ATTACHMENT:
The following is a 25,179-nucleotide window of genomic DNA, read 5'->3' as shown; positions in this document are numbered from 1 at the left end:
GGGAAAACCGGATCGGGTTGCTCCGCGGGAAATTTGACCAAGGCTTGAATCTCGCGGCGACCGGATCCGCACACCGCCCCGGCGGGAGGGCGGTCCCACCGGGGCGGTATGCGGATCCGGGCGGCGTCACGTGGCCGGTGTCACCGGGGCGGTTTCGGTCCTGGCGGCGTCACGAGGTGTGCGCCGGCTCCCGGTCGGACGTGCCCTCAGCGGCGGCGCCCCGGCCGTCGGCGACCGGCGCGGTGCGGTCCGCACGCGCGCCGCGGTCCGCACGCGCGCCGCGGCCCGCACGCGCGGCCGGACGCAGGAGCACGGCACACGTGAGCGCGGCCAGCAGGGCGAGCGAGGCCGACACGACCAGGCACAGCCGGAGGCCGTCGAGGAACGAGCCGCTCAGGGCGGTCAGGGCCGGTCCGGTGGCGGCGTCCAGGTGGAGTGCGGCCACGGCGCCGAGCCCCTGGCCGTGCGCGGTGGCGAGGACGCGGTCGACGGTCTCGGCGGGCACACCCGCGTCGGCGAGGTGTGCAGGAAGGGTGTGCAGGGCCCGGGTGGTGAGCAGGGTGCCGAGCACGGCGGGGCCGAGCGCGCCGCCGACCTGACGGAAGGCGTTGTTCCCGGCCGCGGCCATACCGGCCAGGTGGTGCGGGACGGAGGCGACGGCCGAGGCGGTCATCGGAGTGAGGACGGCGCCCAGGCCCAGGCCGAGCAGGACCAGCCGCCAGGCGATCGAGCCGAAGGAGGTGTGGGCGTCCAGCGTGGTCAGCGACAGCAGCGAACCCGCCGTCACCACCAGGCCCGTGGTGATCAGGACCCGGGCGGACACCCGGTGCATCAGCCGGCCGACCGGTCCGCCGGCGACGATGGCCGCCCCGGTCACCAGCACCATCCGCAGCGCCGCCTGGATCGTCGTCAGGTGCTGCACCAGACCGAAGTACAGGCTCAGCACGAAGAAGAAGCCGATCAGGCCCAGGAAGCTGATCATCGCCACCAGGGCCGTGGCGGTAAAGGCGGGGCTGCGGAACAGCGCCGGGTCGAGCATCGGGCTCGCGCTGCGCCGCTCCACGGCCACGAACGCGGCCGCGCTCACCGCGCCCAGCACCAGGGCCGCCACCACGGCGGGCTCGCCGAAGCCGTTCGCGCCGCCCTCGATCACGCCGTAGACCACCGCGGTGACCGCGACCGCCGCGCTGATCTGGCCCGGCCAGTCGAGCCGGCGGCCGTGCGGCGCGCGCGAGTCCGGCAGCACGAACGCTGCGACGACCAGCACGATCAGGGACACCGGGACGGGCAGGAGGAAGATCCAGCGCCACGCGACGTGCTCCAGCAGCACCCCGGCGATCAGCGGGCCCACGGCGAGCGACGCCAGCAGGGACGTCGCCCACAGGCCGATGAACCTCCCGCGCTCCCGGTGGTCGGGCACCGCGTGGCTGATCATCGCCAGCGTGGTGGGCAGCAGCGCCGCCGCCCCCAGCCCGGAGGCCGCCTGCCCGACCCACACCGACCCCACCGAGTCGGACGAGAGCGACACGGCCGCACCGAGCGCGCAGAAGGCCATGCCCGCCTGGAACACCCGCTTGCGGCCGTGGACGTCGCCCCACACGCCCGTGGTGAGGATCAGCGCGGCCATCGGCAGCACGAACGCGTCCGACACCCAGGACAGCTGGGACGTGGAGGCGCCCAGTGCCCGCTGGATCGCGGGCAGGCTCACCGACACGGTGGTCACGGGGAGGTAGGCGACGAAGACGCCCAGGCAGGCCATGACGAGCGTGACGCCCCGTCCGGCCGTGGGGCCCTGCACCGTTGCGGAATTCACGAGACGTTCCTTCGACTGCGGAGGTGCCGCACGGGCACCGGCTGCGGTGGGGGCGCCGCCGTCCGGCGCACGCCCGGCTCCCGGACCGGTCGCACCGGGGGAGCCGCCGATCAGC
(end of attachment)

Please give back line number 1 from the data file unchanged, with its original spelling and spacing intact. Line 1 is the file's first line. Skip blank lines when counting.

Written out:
The following is a 25,179-nucleotide window of genomic DNA, read 5'->3' as shown; positions in this document are numbered from 1 at the left end: